Paleobotanist for the summer!

Hello everyone!

My name is Allison. I was born and raised in the city of Chicago. I currently am a senior at Knox College studying Biology and Environmental Studies. I was a CBG College First student in the summer years of 2011 and 2012 so it feels nice being back again!! I am excited for this intern experience working with paleo-botantist Fabiany Herrera and Pat Herendeen this summer. Pat and Fabiany went to central Mongolia last year originally for the search for fossilized flowers. They were unable to find any during their collection but they came back with other interesting material such as seeds, cones, wood, roots, and leaves of gymnosperms. The collected material date back to the Early Cretaceous Period (~100- 120 million years ago!). Some of what was found are currently extinct! Based on the plant fossils collected, the landscape of Mongolia appeared to be a swamp or river area dominated with conifers as well as Spruce and Cypress trees. Most swamps today consists of angiosperms but Pat and Fabiany speculated this area to be dominated with gymnosperms!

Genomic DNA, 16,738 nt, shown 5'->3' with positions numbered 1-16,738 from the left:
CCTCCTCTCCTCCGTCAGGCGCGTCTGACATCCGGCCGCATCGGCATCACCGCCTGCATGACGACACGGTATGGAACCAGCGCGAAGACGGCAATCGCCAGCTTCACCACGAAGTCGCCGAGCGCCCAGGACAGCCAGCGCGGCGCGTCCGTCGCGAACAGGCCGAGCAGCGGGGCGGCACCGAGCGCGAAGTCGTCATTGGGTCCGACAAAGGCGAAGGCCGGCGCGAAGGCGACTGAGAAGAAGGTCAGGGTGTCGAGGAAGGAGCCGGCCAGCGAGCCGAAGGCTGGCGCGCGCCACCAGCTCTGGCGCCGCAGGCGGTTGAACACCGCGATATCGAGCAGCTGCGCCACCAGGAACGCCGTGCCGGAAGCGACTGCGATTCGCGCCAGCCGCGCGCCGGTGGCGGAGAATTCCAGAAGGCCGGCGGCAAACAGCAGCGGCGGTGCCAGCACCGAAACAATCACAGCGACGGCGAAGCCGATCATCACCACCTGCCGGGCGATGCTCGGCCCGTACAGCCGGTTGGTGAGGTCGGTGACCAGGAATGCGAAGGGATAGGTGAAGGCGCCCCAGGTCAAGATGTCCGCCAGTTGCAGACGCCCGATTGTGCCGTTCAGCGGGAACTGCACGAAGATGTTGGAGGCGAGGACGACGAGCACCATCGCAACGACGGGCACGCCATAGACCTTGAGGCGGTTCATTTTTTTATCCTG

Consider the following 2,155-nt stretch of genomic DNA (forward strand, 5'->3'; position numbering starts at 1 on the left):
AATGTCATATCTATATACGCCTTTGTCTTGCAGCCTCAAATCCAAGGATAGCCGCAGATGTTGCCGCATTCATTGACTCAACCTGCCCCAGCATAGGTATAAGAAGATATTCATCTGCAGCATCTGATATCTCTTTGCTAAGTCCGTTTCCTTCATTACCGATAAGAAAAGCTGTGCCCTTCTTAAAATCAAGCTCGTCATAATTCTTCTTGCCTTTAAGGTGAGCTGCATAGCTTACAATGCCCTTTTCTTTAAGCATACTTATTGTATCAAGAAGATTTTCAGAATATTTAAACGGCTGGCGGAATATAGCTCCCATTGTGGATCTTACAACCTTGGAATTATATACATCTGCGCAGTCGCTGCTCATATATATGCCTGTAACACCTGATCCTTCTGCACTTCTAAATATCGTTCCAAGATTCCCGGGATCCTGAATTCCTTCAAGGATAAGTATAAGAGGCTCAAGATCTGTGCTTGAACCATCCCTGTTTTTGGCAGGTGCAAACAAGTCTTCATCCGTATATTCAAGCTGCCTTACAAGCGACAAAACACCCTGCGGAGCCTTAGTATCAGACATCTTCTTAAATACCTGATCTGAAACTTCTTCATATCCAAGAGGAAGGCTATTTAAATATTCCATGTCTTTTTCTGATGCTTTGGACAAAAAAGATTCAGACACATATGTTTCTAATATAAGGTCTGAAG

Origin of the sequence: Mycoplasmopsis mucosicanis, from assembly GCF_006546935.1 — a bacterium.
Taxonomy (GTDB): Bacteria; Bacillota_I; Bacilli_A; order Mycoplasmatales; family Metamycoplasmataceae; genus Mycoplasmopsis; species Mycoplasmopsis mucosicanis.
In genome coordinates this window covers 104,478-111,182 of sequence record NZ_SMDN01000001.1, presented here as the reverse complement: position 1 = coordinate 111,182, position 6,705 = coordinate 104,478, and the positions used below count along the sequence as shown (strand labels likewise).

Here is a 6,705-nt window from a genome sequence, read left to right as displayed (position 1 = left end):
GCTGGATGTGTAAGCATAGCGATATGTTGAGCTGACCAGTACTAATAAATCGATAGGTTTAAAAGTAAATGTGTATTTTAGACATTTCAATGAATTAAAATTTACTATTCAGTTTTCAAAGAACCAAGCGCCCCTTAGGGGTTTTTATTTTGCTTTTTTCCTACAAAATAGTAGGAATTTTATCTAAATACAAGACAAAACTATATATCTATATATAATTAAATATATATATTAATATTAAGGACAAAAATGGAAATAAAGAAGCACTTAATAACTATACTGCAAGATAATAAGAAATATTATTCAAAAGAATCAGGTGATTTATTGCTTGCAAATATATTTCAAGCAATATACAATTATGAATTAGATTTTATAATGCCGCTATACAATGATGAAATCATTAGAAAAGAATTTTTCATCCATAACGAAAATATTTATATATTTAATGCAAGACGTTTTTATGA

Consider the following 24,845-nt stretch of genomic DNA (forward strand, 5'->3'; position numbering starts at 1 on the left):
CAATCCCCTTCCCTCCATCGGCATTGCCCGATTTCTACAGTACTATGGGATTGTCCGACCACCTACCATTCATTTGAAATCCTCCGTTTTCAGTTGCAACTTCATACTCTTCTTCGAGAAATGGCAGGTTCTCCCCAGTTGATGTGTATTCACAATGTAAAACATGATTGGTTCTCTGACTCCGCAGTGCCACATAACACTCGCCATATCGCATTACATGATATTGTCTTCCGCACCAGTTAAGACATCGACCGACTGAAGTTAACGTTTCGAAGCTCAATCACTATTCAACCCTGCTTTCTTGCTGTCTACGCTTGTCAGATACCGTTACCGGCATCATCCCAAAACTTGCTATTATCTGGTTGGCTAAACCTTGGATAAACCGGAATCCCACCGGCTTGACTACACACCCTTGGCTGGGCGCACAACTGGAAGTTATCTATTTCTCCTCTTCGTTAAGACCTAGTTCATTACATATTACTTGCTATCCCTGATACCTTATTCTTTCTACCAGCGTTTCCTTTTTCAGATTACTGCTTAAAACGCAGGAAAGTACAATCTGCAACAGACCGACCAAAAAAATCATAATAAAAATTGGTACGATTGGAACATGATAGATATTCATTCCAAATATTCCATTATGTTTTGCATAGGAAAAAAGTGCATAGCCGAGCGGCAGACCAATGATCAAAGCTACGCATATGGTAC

This summer I will  be focusing on the fossilized roots from the samples gathered. I have been sifting out boxes of samples to find as many roots as I can.  So far, I have placed the roots in hydrogen peroxide to soften the root for a couple of days and proceed with a  staining process that will allow me to view clearly the root structure under a microscope.  This is my first experience working with fossilized material! Pat and Fabiany brought me to the University of Chicago a couple of weeks ago to check out the X-Ray Computed Tomography machine. This machine rotates the specimen and takes photos in different angles to generate a 3D image that includes the interior of the specimen. It was really cool! It boggles my mind to think these plant fossils from nearly 100 million years ago such as the roots, seeds, and leaves are still well preserved!  So far my experience has been great! It is fun everyday having the opportunity to work with such ancient material and looking under a microscope of each specimen and seeing something different or new! 


We will see what we find!



Here are some photos of the roots and also my trip at the University of Chicago! 


​ ​